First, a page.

“Normal locks. No guarantee on this sort of lock.”
“Yeah,” I said. “So we have two things that could break the lock. Maybe if we can get enough muscle behind it, we could use this demon arm to break the chain.”
“Muscle. You’re as weak as a baby, Evan weighs, what, an ounce?”
“I’m stronger than I look,” Evan said.
“You are,” Rose said, sighing, “But I’m not so confident that you’re strong enough that it’s worth this risk.”
“You have a material form in there,” I said. “You could do it.”
“If you’re close enough to see me while you’re in there, he’s close enough to take the arm from you,” Rose said. “Maybe Evan could slip close enough to break a lock, but taking the time to chip at the chain with one end of an arm?”
“We could teach you a rune or two,” Nick said.
“No power to supply to said rune,” I answered. “And we’d need a lot to counteract his stores of power.”
“That’s a bit of a problem.”
“Sure. So this is your friend that you said was in trouble.”
“His nearly useless friend,” Rose said. “I can read, and I can argue, and I can’t do much else.”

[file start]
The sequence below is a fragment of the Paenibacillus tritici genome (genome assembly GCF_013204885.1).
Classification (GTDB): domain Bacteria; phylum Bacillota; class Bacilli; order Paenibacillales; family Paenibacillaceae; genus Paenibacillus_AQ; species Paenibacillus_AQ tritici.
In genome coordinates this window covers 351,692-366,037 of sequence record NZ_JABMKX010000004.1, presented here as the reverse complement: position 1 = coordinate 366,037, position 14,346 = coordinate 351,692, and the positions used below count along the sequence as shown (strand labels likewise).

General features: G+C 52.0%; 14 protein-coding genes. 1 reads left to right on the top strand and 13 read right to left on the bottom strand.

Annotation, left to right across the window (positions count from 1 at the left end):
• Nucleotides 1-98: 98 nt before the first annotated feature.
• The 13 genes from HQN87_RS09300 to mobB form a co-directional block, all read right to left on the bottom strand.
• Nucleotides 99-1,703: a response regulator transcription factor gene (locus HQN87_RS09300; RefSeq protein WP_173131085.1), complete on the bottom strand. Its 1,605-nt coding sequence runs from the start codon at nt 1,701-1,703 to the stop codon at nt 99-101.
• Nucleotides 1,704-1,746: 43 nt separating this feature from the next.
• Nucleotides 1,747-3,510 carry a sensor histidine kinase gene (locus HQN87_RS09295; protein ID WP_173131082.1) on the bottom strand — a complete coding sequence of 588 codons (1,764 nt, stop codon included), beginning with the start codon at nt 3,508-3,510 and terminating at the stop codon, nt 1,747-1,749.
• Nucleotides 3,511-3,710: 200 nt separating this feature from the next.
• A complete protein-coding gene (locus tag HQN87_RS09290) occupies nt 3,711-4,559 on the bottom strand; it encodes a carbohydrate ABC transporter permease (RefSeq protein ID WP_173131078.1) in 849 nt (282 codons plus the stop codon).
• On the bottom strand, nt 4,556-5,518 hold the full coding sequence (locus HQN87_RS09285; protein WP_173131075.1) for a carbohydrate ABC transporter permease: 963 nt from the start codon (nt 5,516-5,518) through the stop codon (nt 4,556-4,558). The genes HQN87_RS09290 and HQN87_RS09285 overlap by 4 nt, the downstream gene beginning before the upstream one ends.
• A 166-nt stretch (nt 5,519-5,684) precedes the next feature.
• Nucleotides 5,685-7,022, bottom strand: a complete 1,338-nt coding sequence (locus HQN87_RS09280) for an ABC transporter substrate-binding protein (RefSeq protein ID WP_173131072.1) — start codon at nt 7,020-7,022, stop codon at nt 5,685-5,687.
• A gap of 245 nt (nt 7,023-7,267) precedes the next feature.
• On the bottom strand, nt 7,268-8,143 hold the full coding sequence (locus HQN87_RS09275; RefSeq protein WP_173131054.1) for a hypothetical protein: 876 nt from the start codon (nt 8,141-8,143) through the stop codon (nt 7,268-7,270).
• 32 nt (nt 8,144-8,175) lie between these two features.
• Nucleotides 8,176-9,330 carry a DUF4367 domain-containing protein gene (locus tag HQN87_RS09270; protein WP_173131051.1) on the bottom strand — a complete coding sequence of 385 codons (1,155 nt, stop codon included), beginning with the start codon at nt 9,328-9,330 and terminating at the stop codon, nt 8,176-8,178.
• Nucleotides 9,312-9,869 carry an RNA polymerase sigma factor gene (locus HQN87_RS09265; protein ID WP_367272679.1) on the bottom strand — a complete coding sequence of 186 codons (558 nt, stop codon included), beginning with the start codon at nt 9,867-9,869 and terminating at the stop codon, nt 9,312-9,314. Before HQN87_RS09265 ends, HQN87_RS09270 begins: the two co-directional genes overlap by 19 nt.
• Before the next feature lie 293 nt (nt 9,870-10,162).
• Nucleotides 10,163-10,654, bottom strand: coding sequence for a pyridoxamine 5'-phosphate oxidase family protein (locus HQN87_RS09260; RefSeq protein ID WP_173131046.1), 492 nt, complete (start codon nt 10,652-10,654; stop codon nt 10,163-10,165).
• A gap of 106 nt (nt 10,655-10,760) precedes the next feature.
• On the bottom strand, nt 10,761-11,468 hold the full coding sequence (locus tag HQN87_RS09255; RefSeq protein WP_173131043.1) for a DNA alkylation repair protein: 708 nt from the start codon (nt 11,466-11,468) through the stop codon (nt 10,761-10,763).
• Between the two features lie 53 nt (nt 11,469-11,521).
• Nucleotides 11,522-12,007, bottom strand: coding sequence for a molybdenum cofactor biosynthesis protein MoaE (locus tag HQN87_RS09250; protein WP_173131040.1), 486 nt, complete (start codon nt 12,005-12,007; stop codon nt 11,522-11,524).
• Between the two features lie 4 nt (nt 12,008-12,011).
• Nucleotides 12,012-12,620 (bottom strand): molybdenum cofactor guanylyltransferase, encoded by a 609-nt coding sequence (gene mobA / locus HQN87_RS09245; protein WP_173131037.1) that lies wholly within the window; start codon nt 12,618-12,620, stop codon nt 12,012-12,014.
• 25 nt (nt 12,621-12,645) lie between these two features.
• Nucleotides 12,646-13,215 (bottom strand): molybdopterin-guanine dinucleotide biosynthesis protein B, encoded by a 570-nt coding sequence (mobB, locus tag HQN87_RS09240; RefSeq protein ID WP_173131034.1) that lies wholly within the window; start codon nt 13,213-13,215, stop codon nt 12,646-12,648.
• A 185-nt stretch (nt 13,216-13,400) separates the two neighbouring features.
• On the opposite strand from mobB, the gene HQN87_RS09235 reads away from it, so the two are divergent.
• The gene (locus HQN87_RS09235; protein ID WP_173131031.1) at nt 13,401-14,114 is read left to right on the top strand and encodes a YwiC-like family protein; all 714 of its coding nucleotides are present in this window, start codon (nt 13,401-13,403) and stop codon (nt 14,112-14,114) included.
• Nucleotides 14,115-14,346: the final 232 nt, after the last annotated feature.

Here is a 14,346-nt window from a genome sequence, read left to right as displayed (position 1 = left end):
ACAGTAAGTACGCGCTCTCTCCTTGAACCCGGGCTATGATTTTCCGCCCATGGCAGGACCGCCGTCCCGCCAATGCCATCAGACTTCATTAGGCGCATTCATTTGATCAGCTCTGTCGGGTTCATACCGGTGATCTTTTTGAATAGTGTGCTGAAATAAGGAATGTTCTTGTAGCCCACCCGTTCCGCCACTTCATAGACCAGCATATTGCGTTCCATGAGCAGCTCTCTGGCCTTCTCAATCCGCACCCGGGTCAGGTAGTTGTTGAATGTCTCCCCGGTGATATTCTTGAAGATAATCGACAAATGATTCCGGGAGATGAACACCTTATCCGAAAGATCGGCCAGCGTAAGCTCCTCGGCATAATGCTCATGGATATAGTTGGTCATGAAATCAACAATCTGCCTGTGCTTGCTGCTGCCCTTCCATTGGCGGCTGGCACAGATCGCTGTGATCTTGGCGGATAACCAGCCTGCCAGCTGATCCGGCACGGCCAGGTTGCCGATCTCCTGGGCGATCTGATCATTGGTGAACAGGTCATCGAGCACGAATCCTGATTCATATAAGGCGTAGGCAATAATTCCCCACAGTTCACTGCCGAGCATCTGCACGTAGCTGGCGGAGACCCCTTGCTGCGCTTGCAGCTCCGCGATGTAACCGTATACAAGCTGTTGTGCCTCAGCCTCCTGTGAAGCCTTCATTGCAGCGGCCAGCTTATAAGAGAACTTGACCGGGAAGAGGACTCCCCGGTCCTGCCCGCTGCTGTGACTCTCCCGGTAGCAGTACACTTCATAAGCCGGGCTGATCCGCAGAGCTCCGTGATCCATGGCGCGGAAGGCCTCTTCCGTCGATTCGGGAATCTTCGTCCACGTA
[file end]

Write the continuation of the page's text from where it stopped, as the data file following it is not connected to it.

“You can give awfully frightening suggestions,” Nick said.
“That too,” Rose said. “For all it’s worth.”
She sounded so much like me sometimes.
“This part of things sucks,” Priss said. “Not hearing a good bit of the conversation.”
Nick leaned over and began updating her again
“Let’s not forget, you got shackled in the first place for my sake,” I told Rose.
“He was gunning for it from the beginning,” Rose said. “To get me in chains.”
“Was he?” I asked.
“Yeah. I’d bet on it.”
“Fuck,” I said. I hadn’t realized how badly we’d walked into that one. I’d thought it was a lose-lose situation at worst, and we’d picked the lesser of two losses. Rose could be freed, but I couldn’t be put back together if Conquest tore my mind, body or heart apart. Hearing that he’d wanted this particular end result sucked.
“If you’d like,” Priss said, “I could pay visits to a few locals.”
“Priss.” Nick said, with a warning tone.
“Not taking sides. More like I’m doing my job as a good citizen of the community and conscientiously informing the locals of exactly what’s going on. Of course, I’ll probably only be able to visit a few over the course of the evening.”
Visiting only the ones she thinks she can convince.
“I don’t like this,” Nick said. “You never wanted to get into all this. You were probably right, too.”
“I want to get into it here and now,” Priss said. “I’ll be careful.”
“I can call in the others, too,” Priss said.
“I’m not sure I agree with that either, for other reasons,” Nick said.
“It’s a moot point, if the kid doesn’t want us to,” Priss said. “Might mean word leaks.”
“I appreciate the offer,” I said. “Thank you. Please do, if it’s possible.”
The words didn’t feel like enough. It was a note of hope, when I was feeling pretty hopeless.
Priss glanced back at me, offering me a small half-smile. Nick said something I couldn’t make out, and they started a whispered conversation.